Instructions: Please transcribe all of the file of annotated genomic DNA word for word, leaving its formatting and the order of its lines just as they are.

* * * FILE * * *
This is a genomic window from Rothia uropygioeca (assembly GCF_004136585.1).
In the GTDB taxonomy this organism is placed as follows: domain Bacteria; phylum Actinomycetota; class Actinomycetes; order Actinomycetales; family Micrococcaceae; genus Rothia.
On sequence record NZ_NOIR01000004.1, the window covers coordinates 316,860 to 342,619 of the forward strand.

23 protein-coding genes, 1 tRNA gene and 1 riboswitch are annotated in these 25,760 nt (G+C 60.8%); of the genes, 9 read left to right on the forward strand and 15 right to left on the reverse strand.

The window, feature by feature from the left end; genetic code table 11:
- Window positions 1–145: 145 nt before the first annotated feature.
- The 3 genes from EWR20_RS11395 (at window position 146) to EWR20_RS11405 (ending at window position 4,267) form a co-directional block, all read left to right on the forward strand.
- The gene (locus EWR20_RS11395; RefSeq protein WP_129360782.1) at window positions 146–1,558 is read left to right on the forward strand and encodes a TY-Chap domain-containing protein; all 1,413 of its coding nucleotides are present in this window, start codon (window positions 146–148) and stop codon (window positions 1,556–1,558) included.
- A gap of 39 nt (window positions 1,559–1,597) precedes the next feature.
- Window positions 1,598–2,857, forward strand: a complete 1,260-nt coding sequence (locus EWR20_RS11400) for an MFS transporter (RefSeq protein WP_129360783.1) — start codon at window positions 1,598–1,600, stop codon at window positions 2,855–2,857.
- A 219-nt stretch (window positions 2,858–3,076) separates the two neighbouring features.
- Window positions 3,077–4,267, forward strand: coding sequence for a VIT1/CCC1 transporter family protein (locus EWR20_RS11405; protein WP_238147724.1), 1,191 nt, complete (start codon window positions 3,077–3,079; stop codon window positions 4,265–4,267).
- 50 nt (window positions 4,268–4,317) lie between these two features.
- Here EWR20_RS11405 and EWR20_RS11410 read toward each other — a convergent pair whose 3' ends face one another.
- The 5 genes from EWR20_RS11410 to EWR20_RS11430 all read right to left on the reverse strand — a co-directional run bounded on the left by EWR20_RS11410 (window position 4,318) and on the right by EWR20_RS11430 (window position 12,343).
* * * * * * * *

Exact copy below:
This is a genomic window from Rothia uropygioeca (assembly GCF_004136585.1).
In the GTDB taxonomy this organism is placed as follows: domain Bacteria; phylum Actinomycetota; class Actinomycetes; order Actinomycetales; family Micrococcaceae; genus Rothia.
On sequence record NZ_NOIR01000004.1, the window covers coordinates 316,860 to 342,619 of the forward strand.

23 protein-coding genes, 1 tRNA gene and 1 riboswitch are annotated in these 25,760 nt (G+C 60.8%); of the genes, 9 read left to right on the forward strand and 15 right to left on the reverse strand.

The window, feature by feature from the left end; genetic code table 11:
- Window positions 1–145: 145 nt before the first annotated feature.
- The 3 genes from EWR20_RS11395 (at window position 146) to EWR20_RS11405 (ending at window position 4,267) form a co-directional block, all read left to right on the forward strand.
- The gene (locus EWR20_RS11395; RefSeq protein WP_129360782.1) at window positions 146–1,558 is read left to right on the forward strand and encodes a TY-Chap domain-containing protein; all 1,413 of its coding nucleotides are present in this window, start codon (window positions 146–148) and stop codon (window positions 1,556–1,558) included.
- A gap of 39 nt (window positions 1,559–1,597) precedes the next feature.
- Window positions 1,598–2,857, forward strand: a complete 1,260-nt coding sequence (locus EWR20_RS11400) for an MFS transporter (RefSeq protein WP_129360783.1) — start codon at window positions 1,598–1,600, stop codon at window positions 2,855–2,857.
- A 219-nt stretch (window positions 2,858–3,076) separates the two neighbouring features.
- Window positions 3,077–4,267, forward strand: coding sequence for a VIT1/CCC1 transporter family protein (locus EWR20_RS11405; protein WP_238147724.1), 1,191 nt, complete (start codon window positions 3,077–3,079; stop codon window positions 4,265–4,267).
- 50 nt (window positions 4,268–4,317) lie between these two features.
- Here EWR20_RS11405 and EWR20_RS11410 read toward each other — a convergent pair whose 3' ends face one another.
- The 5 genes from EWR20_RS11410 to EWR20_RS11430 all read right to left on the reverse strand — a co-directional run bounded on the left by EWR20_RS11410 (window position 4,318) and on the right by EWR20_RS11430 (window position 12,343).